February 16, 2012 | 3
Babel’s Dawn, a book that grew out of a blog about the natural history of speech, is probably not like any other book you’ve read. That’s because it’s not really a book about the natural history of speech: it’s a book about a (fictitious) museum that tells the story about the natural history of speech. The author, Edmund Blair Bolles, opens the book by explaining why he chose to structure a book about speech in terms of a museum:
When it comes to natural history, I prefer museums to books. It’s not that I don’t love books, but getting from the printed facts of natural history to their breathing truth can often be a bit of a slog, especially when compared with the way a museum sets the visitor down in front of fossils displayed in active positions or dioramas – staged with painted backdrops and three-dimensional figures – depicting lost worlds. Looking at those exhibits, the meaning of the facts pops out at you. So when I began work on my own volume about the natural history of speech origins, the idea of a museum display nestled easily into my head.
It’s clear that speech – like behavior – doesn’t fossilize, so at first glance a natural history-style museum about speech may seem like a silly idea. But it isn’t, and that’s because Bolles’s argument revolves around the physicality of conversation. Speech, he argues, evolved because individuals – real, tangible, physical people – had to find a way of referring to and conversing about other individuals, animals, or objects – also, real, tangible, physical things (even if those real, tangible, physical things are not immediately visible).
To be clear, this isn’t a book about language. After all, you don’t really need language to have speech. Speech can be a simple as a grunt or a cry. To that end, you won’t find very much discussion of things like syntax or grammar, because these are not central to the narrative of Bolles’s story.
The narrative begins with an imaginary individual called Sara, who was the last common ancestor shared by humans and chimpanzees, about six million years ago. Such an individual actually existed, of course, but the details of this individual’s life are necessarily imaginary. The narrative of the evolution of speech is driven by Bolles’s descriptions of what a diorama featuring Sara (or Harun, Yikin, Anne, Ling, or the other imaginary individuals) might look like. What might be written on the placards and signs in front of those dioramas? What might the audio recording in the headsets that you’re carrying around through the museum tell you about these individuals and their lives?
By the end of your tour through his museum, Bolles will have addressed each of the three nagging questions about the evolution of speech. First, how did people come to talk in the first place? Second, if language is so complicated, how can children learn it so effortlessly? And third, if speech (and language) is so useful, why don’t non-human animals speak at all?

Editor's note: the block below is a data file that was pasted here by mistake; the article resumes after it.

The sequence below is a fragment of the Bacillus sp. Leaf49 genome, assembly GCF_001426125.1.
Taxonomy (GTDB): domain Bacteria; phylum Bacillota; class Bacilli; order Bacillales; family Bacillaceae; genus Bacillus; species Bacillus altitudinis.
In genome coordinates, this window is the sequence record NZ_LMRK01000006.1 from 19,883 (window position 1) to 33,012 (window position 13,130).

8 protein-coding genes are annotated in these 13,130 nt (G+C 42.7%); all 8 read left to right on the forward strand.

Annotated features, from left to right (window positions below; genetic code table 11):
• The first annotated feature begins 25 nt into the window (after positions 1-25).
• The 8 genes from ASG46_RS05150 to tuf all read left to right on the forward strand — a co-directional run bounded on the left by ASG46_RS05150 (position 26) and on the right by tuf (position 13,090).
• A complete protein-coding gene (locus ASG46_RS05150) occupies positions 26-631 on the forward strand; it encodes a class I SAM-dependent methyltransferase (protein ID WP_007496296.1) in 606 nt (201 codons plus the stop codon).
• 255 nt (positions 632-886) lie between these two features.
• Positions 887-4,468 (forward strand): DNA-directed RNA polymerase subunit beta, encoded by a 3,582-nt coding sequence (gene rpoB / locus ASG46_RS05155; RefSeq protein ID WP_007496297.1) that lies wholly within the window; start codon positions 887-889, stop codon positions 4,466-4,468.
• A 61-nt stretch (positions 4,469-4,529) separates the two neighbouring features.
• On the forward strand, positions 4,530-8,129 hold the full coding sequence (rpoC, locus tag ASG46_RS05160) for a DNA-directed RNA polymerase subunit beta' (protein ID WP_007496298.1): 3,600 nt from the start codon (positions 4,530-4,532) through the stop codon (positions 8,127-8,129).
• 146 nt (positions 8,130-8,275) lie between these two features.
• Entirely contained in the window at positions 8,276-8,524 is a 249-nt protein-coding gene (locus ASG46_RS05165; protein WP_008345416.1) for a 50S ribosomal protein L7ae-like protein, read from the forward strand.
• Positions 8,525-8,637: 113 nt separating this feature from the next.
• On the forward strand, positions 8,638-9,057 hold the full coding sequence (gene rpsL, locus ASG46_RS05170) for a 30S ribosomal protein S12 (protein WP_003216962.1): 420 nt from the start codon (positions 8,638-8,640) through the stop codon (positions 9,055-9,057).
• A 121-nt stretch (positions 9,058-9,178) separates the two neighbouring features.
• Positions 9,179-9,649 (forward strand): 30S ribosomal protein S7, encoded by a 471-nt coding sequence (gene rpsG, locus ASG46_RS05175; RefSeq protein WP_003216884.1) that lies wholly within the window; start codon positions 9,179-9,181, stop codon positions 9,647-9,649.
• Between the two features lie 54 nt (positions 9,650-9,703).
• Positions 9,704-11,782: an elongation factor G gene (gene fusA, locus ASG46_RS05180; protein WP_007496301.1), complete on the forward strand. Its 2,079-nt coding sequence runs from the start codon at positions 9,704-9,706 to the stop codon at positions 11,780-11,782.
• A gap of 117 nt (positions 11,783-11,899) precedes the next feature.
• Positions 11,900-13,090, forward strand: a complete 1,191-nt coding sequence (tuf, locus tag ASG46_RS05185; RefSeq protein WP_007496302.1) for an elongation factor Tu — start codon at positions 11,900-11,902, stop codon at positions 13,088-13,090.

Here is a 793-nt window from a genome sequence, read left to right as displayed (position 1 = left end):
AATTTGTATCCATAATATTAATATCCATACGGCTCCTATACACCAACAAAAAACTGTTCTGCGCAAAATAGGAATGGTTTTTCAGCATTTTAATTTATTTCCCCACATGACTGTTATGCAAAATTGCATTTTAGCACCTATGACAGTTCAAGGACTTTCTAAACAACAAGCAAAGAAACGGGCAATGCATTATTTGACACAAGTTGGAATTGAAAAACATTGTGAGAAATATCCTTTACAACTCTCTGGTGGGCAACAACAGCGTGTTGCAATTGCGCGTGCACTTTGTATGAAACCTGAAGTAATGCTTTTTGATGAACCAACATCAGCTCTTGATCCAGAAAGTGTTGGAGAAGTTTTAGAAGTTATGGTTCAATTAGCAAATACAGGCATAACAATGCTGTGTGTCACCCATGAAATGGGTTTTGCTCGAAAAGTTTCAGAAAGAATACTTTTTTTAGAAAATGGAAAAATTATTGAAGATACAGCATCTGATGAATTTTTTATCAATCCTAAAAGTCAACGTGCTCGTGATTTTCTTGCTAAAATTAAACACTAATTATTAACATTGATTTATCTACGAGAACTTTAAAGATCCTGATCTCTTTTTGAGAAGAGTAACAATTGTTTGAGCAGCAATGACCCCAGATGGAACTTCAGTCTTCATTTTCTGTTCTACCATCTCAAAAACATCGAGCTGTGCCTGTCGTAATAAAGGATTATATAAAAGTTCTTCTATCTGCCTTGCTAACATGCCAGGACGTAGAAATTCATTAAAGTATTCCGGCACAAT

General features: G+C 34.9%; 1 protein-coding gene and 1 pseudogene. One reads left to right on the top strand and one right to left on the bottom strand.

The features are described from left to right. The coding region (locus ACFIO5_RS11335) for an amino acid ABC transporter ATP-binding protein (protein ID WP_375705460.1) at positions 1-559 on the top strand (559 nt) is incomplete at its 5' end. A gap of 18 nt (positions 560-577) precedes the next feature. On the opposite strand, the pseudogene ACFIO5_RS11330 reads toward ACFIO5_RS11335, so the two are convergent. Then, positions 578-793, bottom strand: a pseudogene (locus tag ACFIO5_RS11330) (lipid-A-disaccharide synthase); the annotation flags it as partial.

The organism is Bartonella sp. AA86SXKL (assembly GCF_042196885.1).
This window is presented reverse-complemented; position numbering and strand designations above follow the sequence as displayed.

These are certainly very hard questions to address, and critics might dismiss the majority of Babel’s Dawn as mere speculation or as a “just-so story.”
The difference between a random speculation and this particular speculation is that this one is grounded in the most up-to-date (as of the book’s printing in 2011) research in evolutionary biology, developmental and comparative psychology, linguistics, and cognitive neuroscience. He acknowledges some of the inherent problems in constructing a narrative of the origins of something like speech or language, quoting Jeremy Freese, a sociologist at Northwestern University:
“Evolutionary theorizing of this sort,” Freese continued, “is regularly criticized as storytelling, and storytelling it often is – but the narrative history of our species is a story, and the stories we tell may be better or worse approximations of this real story, for which consistency with available information is our guide.”
We have more facts available than a naive skeptic might suppose. Evidence for speech origins comes from the study of language acquisition in children, comparative data where animal and human behavior converges, investigations of Creole languages, experiments on artificial language learning, medical research into linguistically impaired individuals, and computer simulations the calculate the implications of our present understanding. We also have a mountain of data about human origins in general. All this information allows for a set of hypotheses about what happened, when it happened, and what it happened to. These hypotheses form the story told in this book. What would I say to any creationists who object that it is all “mere hypothesis”? Grant the point, but add as well that it is based on evidence and will be modified by better evidence, not by dogma.
If you’re interested in the evolution of speech or language, or even if you’re just interested in the evolution and development of human culture more broadly, I’d eagerly recommend this book. Bolles manages to take a set of incredibly complex and extremely nuanced issues and make them highly accessible and, at times, entertaining. Now, he just has to build that museum!
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